Pur-Ther - New immunotherapies targeting the key purinergic checkpoints in the tumor microenvironment

Recently, an innovative strategy named “immunotherapy” has revolutionized cancer therapy. Immunotherapy is based on the concept that rather than trying to kill tumor cells with chemotherapy, we should re-activate the physiological anti-tumor immune response. This strategy is very efficient, especially in tumors with a very poor prognosis. The anti-tumor immune response can be re-activated using monoclonal antibodies directed against molecules of the immune cells named “PD-1”, “PD-L1,” “CTLA4”. These molecules (also referred to as “immune checkpoints”) inhibit immune cells responses, therefore their blockade “re-activates” the immune cells and promotes tumor cell killing. However, immunotherapy has its own drawbacks since it often activates immune-mediated aggression of healthy tissues or tumors become refractory. Therefore, novel pathways to modulate the antitumor immune response should be identified. Stimulation of the patient’s immune system occurs at the interface between the tumor and the patient’s tissues, in an environment referred to as “tumor microenvironment”. The tumor microenvironment is characterized by a high concentration of a molecule named ATP. ATP is usually confined within the cells, where it serves as a key energy source. However, in tumors, ATP accumulates into the extracellular space where plays several roles: it stimulates immune cells, promotes tumor proliferation, generates an immunosuppressant named adenosine. Cancer students believe that dissecting this intricate network (the “purinergic system network”) and identifying the crucial “checkpoints” (the “purinergic checkpoints”) will lead to a breakthrough in cancer therapy. We have developed original techniques to measure ATP in tumors and to verify how its concentration changes in response to therapy. We also developed highly innovative small antibodies named “nanobodies” raised against the most critical purinergic checkpoints. Therefore, we plan to verify whether this weaponry of highly innovative reagents will improve the therapy of three tumors selected for their resistance to immunotherapy: lung adenocarcinoma, glioblastoma multiforme, and multiple myeloma. We will test the effect on the growth of experimental tumors of nanobodies and chemical drugs highly selective for the purinergic checkpoints. In addition, in compliance with the most recent therapeutic protocols, we will explore the effect of the combined administration of purinergic checkpoints together with immune checkpoints. Finally, with this project, we plan to set the basis for phase I/II clinical trials (first-in-man) to verify the efficacy of the combined administration of immune checkpoint blockers together with selected purinergic checkpoint inhibitors.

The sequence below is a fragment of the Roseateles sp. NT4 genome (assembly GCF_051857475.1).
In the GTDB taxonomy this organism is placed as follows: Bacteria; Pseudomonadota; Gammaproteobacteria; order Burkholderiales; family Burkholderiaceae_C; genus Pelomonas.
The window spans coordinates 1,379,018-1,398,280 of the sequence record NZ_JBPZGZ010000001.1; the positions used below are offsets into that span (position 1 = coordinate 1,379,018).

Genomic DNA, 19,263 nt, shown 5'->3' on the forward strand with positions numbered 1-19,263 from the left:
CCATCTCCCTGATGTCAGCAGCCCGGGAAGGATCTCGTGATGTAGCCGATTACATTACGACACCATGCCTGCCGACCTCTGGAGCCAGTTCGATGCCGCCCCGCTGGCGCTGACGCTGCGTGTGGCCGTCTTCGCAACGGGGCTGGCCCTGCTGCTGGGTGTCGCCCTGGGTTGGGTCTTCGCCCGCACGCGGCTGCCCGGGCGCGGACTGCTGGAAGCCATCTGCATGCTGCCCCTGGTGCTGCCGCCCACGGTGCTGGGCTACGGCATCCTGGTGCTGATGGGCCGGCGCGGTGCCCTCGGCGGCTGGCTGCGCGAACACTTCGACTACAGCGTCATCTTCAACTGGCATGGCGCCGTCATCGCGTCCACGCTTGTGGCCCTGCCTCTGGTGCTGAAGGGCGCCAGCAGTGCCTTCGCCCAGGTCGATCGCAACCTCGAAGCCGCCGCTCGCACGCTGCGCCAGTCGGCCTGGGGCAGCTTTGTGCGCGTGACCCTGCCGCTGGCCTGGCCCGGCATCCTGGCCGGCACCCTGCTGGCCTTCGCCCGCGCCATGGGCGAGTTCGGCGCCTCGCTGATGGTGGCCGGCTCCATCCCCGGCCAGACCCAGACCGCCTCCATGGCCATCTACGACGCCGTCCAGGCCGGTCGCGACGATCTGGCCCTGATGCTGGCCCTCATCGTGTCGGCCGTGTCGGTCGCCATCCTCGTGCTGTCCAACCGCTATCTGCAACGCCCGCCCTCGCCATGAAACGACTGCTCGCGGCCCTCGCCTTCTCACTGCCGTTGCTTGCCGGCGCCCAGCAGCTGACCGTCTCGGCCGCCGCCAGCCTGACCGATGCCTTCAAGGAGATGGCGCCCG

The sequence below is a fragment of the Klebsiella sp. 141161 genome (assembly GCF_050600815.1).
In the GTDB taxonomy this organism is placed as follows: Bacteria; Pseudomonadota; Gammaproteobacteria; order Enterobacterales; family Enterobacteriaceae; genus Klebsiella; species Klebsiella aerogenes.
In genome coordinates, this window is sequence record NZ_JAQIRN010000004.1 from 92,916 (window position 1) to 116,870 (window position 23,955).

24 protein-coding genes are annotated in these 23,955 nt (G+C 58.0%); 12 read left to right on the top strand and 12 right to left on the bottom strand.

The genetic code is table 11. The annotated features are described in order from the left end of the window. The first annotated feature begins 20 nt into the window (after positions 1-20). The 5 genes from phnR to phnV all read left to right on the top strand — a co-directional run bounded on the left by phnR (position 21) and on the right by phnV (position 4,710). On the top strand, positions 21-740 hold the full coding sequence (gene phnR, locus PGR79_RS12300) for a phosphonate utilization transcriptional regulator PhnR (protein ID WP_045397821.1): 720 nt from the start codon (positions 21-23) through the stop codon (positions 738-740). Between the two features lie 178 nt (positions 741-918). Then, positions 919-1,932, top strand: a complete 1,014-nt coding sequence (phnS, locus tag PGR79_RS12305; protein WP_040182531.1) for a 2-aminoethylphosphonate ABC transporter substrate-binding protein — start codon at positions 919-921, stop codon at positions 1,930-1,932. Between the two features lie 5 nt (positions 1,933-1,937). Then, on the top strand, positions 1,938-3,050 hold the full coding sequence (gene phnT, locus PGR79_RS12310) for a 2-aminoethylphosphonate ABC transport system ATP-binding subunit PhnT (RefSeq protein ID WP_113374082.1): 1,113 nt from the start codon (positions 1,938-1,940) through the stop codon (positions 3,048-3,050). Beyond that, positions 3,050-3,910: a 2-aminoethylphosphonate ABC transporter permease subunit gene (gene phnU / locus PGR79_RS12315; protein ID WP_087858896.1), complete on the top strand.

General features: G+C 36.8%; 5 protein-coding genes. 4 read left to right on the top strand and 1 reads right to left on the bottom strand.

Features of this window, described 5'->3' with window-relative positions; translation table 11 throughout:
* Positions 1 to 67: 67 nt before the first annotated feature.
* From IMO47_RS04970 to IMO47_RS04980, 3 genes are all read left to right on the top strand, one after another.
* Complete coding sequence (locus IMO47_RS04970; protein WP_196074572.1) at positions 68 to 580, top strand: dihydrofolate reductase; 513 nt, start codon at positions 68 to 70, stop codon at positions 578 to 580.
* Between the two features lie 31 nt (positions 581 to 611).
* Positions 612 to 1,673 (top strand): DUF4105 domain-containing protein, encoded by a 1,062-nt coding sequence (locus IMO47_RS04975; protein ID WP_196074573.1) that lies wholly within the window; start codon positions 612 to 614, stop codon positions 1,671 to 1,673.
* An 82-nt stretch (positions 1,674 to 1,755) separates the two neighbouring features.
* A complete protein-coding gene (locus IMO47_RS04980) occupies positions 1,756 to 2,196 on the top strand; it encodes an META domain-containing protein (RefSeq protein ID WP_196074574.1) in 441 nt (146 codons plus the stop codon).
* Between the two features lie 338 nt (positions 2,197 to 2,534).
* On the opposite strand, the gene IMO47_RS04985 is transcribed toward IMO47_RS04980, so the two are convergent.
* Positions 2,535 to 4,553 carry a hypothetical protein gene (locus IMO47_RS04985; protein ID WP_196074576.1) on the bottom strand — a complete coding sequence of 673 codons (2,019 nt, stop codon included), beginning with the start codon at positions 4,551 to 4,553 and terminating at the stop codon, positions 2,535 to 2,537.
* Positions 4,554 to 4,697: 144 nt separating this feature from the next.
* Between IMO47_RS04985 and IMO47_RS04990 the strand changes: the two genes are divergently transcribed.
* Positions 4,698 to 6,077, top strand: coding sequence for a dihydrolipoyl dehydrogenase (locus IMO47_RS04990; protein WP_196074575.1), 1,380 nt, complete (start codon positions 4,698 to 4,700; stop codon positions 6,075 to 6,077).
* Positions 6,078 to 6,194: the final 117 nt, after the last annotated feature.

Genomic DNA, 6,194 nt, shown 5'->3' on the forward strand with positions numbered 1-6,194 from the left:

We are confident that our efforts will pave the way to the definition of novel and effective anti-cancer therapeutic protocols.

Project details

Project coordinator: Elena Adinolfi

Funding source: ERA-NET Cofund TRANSCAN-3

Start date: 01/01/2023 - end date: 31/12/2025

Total contribution:1.134.480,00 €

Total contribution to UniFe: 199.999,80 €


  • Università degli Studi di Ferrara, Italy, Coordinator
  • CNRS - Institute for Research on Cancer and Ageing (IRCAN), France
  • University Medical Center Hamburg-Eppendorf, Center of Oncology; University Cancer Center Hamburg, Germany
  • University of Rouen Normandy, France
  • University Medical Center Hamburg-Eppendorf, Institute of Immunology, Germany
  • Istituto Romagnolo per lo Studio dei Tumori "Dino Amadori" - IRST s.r.l., Italy